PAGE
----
Wearable integrated thermocells based on gel electrolytes use body heat
Electronics integrated into textiles are gaining in popularity: Systems like smartphone displays in a sleeve or sensors to detect physical performance in athletic wear have already been produced. The main problem with these systems tends to be the lack of a comfortable, equally wearable source of power. Chinese scientists are now aiming to obtain the necessary energy from body heat. In the journal Angewandte Chemie, they have introduced a flexible, wearable thermocell based on two different gel electrolytes.
Our muscle activity and metabolism cause our bodies to produce constant heat, some of which is released through the skin into the environment. Because of the relatively small temperature difference between skin (approximately 32°C) and the temperature of our surroundings, it is not so easy to make use of body heat. Previous thermoelectric generators, such as those based on semiconductors, produce too little energy, are costly, or are too brittle for use in wearable systems. Thermocells with electrolyte solutions are difficult to integrate into extensive wearable systems. A team led by Jun Zhou at Huazhong University of Science and Technology (Wuhan, China) has now found a solution to this problem: thermocells with gel-based electrolytes.
The researchers are making use of the thermogalvanic effect: if two electrodes in contact with an electrolyte solution—or an electrolyte gel—are kept at different temperatures, a potential difference is generated. The ions of a redox pair in the electrolyte can rapidly switch between two different charge states, accepting or releasing electrons at electrodes with different temperature. In order to use this to produce a current, the scientists combined two types of cells containing two different redox pairs. Each cell consists of two tiny metal plates that act as electrodes, with an electrolyte gel in between. The first cell type contains the Fe2+/Fe3+ redox pair. The second type of cell contains the complex ions [Fe(CN)6]3?/[Fe(CN)6]4?. Because of the choice of these redox pairs, in cell type 1, the cold end gives a negative potential, while in type 2, the cold end gives a positive potential.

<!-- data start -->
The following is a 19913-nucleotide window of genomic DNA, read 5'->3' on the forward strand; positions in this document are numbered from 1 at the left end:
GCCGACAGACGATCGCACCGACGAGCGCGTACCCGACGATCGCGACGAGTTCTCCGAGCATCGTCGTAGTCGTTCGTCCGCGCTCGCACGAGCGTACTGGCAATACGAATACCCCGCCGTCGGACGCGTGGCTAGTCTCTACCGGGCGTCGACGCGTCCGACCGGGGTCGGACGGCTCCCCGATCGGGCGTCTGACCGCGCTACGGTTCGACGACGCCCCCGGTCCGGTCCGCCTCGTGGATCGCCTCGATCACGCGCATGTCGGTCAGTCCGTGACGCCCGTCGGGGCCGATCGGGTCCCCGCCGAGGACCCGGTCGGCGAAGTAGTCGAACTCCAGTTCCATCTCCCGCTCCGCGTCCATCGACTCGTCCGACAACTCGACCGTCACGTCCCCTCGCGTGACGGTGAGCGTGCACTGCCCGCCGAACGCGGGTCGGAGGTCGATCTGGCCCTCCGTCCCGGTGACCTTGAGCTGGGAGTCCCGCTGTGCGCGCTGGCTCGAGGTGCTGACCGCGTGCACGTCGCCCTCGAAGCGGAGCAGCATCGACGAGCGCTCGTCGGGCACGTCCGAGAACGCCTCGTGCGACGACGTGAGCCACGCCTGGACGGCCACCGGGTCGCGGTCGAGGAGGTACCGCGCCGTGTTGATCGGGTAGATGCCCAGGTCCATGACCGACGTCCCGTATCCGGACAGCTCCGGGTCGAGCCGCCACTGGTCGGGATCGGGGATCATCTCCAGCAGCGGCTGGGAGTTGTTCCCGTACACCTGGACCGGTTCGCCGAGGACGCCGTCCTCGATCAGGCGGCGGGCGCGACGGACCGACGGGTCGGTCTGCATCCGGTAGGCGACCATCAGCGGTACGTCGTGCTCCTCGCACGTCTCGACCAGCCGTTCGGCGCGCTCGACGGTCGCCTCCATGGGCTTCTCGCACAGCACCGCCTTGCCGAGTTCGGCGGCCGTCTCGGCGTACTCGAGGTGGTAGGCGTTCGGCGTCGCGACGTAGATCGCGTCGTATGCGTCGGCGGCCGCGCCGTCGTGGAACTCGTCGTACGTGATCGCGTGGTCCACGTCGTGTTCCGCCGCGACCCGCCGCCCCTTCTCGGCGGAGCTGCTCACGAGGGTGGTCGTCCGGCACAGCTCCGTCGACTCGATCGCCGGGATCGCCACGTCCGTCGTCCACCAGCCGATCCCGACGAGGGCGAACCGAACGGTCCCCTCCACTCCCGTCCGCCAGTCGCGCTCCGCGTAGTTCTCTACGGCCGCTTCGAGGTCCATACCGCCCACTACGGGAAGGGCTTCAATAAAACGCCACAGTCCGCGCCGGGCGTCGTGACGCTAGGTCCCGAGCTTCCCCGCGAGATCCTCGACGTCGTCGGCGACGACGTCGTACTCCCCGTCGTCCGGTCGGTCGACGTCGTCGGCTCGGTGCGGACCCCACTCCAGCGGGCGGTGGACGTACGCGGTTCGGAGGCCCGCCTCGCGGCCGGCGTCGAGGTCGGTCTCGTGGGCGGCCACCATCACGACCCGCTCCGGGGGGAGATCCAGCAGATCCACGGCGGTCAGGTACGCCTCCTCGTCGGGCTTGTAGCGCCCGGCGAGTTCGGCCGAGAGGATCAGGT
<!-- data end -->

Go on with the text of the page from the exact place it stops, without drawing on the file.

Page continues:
The researchers arranged many of these two types of cells into a checkerboard pattern. The cells were connected to each other by metal plates alternating above and below, to link them into a series. They then integrated this “checkerboard” into a glove. When the glove is worn, the desired temperature difference results between the upper and lower plates. This produces a voltage between neighboring cells, and the voltage adds up. This makes it possible to generate current to power a device or charge a battery.
In an environment at 5 °C, it was possible to produce 0.7 volts and about 0.3 µW. By optimizing this system, it should be possible to improve the power, even with smaller temperature gradients.
Learn more: Body Heat as a Power Source
The Latest on: Thermocells
via Google News
The Latest on: Thermocells
- Wearable power: The heat is on you on September 14, 2016 at 5:00 pm
Wearable integrated thermocells based on gel electrolytes have been developed that are powered by body heat. The concept of wearables is not just a buzz phrase for technophilic lifestyle magazine it i... […]
- Mosquito numbers set to spike in Regina on July 14, 2016 at 5:48 pm
“The newest options is the Thermocells,” Flaman said. “There’s no odour to them, [you] can’t smell them, which is a big thing for the hunters. They just run off a butane cannister and a cartridge that ... […]
- New thermocell technique could harvest power from waste heat at power plants on July 17, 2013 at 7:57 am
More traditional thermocells contain water, which boils off at those temperatures. The Monash researchers used a liquid packed with electrolytes, which give it a higher boiling point than water. Therm... […]
- Matt’s Favorites: Compuware At 10 Downtown, Heat Wave Stretches Infrastructure, Wet Spacesuit And More on July 15, 2013 at 5:00 pm
And how many of these 10 sci-fi stories that predicted the surveillance state have you read? * In energy news, these thermocells make valuable electricity out of what is now ‘waste heat.’ * As it turn... […]
- A strange year already on March 17, 2012 at 11:19 pm
I can only imagine what the near future holds in the pine flats with the heat and early rain we are getting. Thank the Lord for Thermocells! Last year I flew to Wyoming to hunt. We were several hours ... […]
- Making good use of hot air on March 8, 2010 at 4:00 pm
Thermocells based on carbon nanotubes (and, thus, cheaper and more efficient than the kind based on platinum) could help capture the wasted heat put off by everything from car exhaust pipes to power s... […]
- Carbon nanotube thermocells could convert heat waste to energy on March 1, 2010 at 4:00 pm
(Nanowerk News) A study published in the American Chemical Society's journal Nano Letters reveals that thermocells based on carbon nanotube electrodes might eventually be used for generating electrica... […]
- Nanotube Thermocells Hold Promise For Converting Heat Waste To Energy on March 1, 2010 at 4:00 pm
(PhysOrg.com) -- A study published in the American Chemical Society's journal Nano Letters reveals that thermocells based on carbon nanotube electrodes might eventually be used for generating electric... […]
- Nanotube Thermocells Hold Promise as Energy Source on February 25, 2010 at 4:00 pm
A view from an electron microscope shows the multiwalled carbon nanotube "buckypaper" used in the new thermocells. (PhysOrg.com) -- A study published in the American Chemical Society's journal Nano Le... […]
via Bing News